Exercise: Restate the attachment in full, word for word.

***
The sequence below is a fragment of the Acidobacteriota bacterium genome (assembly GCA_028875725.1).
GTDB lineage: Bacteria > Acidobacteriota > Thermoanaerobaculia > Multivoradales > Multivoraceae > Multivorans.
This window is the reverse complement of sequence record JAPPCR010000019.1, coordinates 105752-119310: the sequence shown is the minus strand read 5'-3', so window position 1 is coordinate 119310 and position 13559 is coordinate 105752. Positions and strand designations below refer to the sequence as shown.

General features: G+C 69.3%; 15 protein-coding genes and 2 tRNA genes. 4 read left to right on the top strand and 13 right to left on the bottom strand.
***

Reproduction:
The sequence below is a fragment of the Acidobacteriota bacterium genome (assembly GCA_028875725.1).
GTDB lineage: Bacteria > Acidobacteriota > Thermoanaerobaculia > Multivoradales > Multivoraceae > Multivorans.
This window is the reverse complement of sequence record JAPPCR010000019.1, coordinates 105752-119310: the sequence shown is the minus strand read 5'-3', so window position 1 is coordinate 119310 and position 13559 is coordinate 105752. Positions and strand designations below refer to the sequence as shown.

General features: G+C 69.3%; 15 protein-coding genes and 2 tRNA genes. 4 read left to right on the top strand and 13 right to left on the bottom strand.